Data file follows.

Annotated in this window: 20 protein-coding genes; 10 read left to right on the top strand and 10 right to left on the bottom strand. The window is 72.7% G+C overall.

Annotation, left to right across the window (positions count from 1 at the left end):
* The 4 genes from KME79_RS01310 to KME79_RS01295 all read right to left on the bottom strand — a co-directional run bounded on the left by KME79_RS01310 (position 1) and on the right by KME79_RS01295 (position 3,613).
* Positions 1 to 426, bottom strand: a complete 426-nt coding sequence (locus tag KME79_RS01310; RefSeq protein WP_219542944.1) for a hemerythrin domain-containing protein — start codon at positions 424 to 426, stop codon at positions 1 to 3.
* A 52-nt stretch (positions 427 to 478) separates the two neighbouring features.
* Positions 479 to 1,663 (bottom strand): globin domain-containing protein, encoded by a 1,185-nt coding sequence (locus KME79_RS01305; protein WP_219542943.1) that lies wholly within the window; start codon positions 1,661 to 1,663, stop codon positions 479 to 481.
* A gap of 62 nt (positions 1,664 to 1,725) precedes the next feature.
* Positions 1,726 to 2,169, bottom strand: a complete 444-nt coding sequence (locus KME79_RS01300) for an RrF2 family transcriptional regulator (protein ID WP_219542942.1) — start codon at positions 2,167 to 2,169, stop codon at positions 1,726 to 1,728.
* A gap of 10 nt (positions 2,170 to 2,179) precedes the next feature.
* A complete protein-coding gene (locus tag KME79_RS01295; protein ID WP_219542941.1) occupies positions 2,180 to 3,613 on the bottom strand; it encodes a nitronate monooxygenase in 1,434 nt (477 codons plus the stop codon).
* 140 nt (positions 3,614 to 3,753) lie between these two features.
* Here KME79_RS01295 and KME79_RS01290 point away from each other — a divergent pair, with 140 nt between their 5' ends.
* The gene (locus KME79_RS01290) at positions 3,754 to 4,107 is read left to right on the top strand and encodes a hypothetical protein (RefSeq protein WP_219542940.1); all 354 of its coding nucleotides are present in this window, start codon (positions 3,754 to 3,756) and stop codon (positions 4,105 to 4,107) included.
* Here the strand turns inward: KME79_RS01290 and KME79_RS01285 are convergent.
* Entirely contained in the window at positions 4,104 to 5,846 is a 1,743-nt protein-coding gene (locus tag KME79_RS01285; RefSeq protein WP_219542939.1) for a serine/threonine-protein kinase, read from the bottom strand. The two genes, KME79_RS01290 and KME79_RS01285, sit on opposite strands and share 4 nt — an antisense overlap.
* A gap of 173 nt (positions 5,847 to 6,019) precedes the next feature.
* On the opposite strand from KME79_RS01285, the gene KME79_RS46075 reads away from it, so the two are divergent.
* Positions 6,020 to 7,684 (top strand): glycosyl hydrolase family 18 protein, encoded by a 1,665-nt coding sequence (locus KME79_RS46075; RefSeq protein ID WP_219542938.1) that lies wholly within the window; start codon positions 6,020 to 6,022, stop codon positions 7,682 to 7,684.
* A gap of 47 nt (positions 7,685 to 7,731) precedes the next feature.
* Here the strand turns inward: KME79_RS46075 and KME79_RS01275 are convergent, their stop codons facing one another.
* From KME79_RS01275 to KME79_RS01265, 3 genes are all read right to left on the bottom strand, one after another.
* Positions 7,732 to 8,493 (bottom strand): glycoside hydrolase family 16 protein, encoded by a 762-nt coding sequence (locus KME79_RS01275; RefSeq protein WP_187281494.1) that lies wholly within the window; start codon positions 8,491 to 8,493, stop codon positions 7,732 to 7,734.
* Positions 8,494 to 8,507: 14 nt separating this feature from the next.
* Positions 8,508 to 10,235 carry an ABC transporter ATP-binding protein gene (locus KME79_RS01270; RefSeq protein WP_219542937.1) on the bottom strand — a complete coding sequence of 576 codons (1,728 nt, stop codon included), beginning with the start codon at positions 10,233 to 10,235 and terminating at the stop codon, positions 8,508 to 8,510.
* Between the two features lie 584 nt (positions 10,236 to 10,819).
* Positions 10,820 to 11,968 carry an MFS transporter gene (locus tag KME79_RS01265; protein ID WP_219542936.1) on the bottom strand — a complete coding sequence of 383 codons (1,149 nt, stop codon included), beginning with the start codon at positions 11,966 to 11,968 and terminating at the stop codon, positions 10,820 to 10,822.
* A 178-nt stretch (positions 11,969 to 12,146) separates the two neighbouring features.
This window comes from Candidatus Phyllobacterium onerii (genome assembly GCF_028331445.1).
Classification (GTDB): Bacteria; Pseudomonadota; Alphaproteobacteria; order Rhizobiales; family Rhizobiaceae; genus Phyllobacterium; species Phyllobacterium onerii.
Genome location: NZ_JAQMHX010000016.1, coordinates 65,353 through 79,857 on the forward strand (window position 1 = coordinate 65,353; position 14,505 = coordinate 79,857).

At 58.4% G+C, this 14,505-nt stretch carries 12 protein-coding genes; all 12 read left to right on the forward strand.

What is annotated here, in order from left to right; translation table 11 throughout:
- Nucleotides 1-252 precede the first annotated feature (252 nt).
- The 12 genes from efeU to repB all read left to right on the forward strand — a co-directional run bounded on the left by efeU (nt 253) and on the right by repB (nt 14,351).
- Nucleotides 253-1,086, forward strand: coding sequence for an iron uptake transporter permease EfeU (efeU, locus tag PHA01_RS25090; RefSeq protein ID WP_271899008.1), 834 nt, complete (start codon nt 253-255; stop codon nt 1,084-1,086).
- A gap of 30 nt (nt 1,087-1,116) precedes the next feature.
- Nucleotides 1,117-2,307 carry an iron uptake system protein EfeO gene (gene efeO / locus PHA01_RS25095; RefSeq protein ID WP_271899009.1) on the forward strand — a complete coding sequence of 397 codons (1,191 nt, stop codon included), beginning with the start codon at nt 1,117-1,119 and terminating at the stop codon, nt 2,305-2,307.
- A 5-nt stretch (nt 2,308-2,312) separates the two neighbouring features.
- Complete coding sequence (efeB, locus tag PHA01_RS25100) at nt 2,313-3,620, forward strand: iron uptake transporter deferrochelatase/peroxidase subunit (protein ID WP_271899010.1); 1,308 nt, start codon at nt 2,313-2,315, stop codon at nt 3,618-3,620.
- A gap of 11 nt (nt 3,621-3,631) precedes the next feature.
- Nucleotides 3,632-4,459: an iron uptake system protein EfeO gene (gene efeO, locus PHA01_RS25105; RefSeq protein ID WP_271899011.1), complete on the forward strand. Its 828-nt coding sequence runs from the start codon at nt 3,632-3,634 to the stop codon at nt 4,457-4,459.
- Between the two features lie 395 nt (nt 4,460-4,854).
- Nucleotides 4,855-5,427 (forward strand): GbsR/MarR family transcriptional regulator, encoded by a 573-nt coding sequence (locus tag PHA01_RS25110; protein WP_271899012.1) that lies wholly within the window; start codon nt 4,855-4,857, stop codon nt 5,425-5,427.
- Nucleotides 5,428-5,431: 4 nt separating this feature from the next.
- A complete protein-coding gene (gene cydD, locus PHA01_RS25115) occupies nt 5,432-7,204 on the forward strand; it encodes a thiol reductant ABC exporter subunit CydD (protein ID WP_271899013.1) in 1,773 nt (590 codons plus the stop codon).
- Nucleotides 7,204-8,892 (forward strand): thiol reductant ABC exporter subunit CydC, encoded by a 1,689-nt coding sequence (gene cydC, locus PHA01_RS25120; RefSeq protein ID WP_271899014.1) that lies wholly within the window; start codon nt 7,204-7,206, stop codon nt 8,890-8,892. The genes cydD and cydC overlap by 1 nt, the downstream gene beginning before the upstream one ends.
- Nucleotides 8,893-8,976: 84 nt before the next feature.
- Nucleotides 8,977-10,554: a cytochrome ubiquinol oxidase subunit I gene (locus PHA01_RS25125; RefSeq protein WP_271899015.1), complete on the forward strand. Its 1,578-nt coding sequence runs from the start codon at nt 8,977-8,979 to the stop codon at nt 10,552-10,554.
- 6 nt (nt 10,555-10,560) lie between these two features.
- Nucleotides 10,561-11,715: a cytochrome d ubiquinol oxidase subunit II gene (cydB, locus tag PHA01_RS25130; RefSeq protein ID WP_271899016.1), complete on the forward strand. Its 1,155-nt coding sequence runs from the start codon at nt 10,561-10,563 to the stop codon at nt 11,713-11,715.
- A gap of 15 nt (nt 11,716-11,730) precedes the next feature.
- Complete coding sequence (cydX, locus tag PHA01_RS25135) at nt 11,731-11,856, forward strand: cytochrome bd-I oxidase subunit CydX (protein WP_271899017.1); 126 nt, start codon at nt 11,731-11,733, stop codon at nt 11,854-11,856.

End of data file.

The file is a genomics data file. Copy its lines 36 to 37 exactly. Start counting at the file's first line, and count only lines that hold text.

- A gap of 30 nt (nt 1,087-1,116) precedes the next feature.
- Nucleotides 1,117-2,307 carry an iron uptake system protein EfeO gene (gene efeO / locus PHA01_RS25095; RefSeq protein ID WP_271899009.1) on the forward strand — a complete coding sequence of 397 codons (1,191 nt, stop codon included), beginning with the start codon at nt 1,117-1,119 and terminating at the stop codon, nt 2,305-2,307.